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Turkey impeding progress on Cyprus talks: Mavroyiannis

13 June 2014

Greek Cypriot negotiator Andreas Mavroyiannis has said that current efforts to solve the Cyprus problem have a better chance of succeeding than those made in the past. He pointed a finger at mainland Turkey for holding up progress by denying a right and just solution to the Cyprus problem, ‘Famagusta Gazette’ reports.

Speaking during an event organised in Limassol on “The new effort for a Cyprus settlement”, Mavroyiannis said that efforts made by the Greek Cypriot side have failed thus far because Turkey had no real incentive to solve the Cyprus problem.

He went on to say that during this period there are some developments that could facilitate the settlement of the problem.

Noting that he does not want to give any false messages of hope, Mavroyiannis said that today there are three basic reasons for which there are better chances to reach a conclusion at the negotiations and that these are the fact that Cyprus is an EU member state, that Cyprus’ geopolitical role has been enhanced due to the discovery of hydrocarbons in its EEZ and because Turkey feels for the first time the need “to be part of this game”.

“Therefore this is an opportunity that we have to take advantage of and see if it is possible to reach a settlement, given the current conjuncture, the upgraded international interest and the fact that we are in the EU,” he noted, adding that the effort that has begun is difficult and the task that needs to be fulfilled is an immense one.

He noted that the aim of the preparation that took place from September 2013 until February 2014 was to start a new round of talks that will focus on achieving tangible results. “We also insisted on the right methodology that would allow, at last, all aspects of the Cyprus problem to be discussed in combination and not consecutively,” he added.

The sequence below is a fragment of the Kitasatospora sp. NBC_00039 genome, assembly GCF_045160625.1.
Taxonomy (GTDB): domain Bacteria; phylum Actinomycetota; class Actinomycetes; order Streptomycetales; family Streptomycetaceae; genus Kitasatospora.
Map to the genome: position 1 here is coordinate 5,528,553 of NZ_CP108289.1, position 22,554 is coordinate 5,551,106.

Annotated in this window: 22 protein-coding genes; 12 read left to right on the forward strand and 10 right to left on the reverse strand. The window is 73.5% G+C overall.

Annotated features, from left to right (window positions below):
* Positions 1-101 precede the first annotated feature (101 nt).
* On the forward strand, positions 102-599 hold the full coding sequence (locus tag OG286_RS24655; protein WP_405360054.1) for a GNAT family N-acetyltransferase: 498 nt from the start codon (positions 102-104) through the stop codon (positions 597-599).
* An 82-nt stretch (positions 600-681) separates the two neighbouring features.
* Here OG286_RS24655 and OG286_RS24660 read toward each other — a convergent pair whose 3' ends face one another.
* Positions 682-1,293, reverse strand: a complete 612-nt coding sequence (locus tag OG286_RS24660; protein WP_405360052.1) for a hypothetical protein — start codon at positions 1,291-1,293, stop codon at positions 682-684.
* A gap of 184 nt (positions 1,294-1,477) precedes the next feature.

Mavroyiannis stressed the need to put all the issues on the table and look into all of their aspects as well as to “safeguard full respect to the human rights of all Cypriots, the right to property, the right to return (to their ancestral homes).”

“We have to ensure that there will be territorial adjustments that will allow the vast majority of refugees to return to their homes under Greek Cypriot administration, and we have to safeguard that EU freedoms will be fully implemented in this country,” he added.

He noted that despite Turkey’s denial to accept a right and just solution of the problem, “we will not give up, we will continue our effort and we are determined to do so having set at the same time high targets.”

Mavroyiannis expressed the belief that “our positions are gradually being met with understanding”, underlining that “we are not trying to deprive any Cypriot citizen, either Greek Cypriot or Turkish Cypriot, of any of his rights. We do not want to deprive the Turkish Cypriot community of any of their rights, we respect their own pain, because in a situation like ours we have all suffered”, he noted.

“At the same time,” he added, “we must not forget the situation on the ground, because there has been an invasion in this country and an ongoing occupation that must be terminated.”

Responding to questions, Mavroyiannis said that there can be no settlement providing for two states on the island, and that the Greek Cypriot side will never accept this.

Furthermore he wondered how “we can co-exist with half a billion Europeans and cannot co-exist with our Turkish Cypriot compatriots.”

Mavroyiannis also said that the Rotating Presidency is not an issue under discussion at the negotiating table, while 50 thousand Turkish settlers continue to remain on the island.

He also noted that the Greek Cypriot side does not accept that Greek and Turkish citizens will enjoy equal rights, as the Greeks have rights enjoyed by all European citizens and cannot be treated on an equal footing with citizens of third countries.

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